Our results highlight that building resilience requires context-based consideration of desired development outcomes and factors affecting the status of them. The third contribution of our work is to demonstrate how these can be captured in both assessment design and extension dialogue processes. A benefit of our assessment and policy dialogue process is that it could be used as a rapid approach to monitoring the effectiveness of aid projects designed to support community-based adaptation to climate change, e.g. as a companion to mid-term review; there are often many projects running simultaneously in any community, but a lack of coordination across projects sometimes exists. In this way, as illustrated by our policy dialogue workshops, community members are better able to express their needs and get the attention of their provincial, aid and NGO partners. Long-term use could also indicate whether adaptation path dependency is becoming an issue.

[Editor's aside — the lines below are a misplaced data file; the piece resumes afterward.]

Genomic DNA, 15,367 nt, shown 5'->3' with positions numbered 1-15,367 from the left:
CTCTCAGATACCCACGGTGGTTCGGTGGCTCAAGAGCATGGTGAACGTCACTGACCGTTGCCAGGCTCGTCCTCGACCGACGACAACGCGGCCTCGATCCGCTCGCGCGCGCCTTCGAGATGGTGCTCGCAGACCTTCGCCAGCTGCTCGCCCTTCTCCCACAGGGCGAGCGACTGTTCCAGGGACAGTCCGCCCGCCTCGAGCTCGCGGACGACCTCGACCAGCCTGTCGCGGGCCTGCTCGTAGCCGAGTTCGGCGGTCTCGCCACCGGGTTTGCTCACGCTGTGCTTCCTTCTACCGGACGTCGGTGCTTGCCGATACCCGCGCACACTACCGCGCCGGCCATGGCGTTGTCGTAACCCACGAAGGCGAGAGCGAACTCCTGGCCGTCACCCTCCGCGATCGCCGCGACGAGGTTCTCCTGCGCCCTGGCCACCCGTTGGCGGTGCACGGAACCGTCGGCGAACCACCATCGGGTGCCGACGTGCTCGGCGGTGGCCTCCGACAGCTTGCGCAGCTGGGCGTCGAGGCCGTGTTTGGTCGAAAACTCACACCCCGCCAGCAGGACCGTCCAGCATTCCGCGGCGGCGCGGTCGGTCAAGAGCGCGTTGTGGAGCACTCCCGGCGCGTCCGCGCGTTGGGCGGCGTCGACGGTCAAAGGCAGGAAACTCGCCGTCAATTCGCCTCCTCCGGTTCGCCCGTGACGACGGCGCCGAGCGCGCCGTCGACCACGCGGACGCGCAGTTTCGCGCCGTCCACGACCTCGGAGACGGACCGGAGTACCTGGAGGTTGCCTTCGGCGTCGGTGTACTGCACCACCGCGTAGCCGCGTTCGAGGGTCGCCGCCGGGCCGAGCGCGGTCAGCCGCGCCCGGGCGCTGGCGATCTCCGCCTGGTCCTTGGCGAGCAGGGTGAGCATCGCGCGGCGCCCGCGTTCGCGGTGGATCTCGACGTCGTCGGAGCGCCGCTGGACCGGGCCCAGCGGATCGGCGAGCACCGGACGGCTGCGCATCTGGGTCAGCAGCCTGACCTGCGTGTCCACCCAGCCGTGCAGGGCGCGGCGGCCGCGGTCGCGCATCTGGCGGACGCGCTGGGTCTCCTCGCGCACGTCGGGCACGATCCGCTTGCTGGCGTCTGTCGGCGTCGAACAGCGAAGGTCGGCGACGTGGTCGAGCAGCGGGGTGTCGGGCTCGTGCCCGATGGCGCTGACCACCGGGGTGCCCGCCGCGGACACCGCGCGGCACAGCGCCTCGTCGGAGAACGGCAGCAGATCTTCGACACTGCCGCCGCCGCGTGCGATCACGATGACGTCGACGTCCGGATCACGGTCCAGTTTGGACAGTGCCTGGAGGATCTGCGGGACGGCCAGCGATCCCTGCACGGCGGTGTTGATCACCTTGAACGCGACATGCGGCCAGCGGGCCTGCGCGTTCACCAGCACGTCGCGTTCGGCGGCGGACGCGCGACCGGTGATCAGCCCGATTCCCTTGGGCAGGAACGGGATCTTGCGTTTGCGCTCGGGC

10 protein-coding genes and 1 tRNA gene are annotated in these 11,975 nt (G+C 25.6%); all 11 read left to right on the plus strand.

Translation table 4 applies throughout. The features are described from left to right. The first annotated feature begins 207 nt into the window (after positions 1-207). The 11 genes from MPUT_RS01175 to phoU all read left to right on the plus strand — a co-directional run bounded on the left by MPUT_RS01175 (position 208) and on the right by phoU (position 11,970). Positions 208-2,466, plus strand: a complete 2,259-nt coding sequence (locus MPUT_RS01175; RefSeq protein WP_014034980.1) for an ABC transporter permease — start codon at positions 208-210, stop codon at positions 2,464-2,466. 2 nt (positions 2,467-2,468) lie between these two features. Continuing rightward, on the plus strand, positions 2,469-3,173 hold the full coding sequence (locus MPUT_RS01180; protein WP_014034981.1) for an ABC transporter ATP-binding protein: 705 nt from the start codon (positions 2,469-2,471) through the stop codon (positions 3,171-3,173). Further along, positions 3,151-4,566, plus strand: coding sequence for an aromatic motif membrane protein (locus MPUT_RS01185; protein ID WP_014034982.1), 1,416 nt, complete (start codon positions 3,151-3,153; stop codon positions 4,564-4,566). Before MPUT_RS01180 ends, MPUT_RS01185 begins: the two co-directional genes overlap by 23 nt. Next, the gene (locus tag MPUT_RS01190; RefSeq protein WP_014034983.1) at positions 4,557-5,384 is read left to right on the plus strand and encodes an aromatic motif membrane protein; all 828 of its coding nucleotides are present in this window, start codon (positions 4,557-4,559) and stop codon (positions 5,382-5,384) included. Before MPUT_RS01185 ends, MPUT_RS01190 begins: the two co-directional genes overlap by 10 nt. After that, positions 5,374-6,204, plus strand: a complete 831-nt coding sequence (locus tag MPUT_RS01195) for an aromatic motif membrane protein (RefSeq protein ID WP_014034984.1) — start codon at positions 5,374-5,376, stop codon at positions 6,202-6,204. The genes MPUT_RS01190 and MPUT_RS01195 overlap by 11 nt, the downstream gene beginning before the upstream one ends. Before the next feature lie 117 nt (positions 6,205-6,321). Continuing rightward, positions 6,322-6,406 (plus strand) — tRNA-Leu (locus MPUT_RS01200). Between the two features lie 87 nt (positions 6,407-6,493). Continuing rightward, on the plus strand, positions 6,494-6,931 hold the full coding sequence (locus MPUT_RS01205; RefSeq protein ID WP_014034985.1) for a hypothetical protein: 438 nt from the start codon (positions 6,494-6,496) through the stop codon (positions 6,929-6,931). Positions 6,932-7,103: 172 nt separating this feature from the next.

We offer our sincerest thanks to our collaboration with UN FAO Life and Nature team (Dr Stacy Crevello, Chantan Chea, and Mok Kona) in Cambodia. We thank all government, NGO, University, and community participants from the communes and provinces involved. We would also like to thank our research assistants Tran Tuan Anh, Renee Currenti, Ratha Rein and Chou Phanith, and cross-fertilization of ideas with University of the South Pacific staff. The team leader also acknowledges mentoring support from Terry Trethowan and Dr Iean Russel.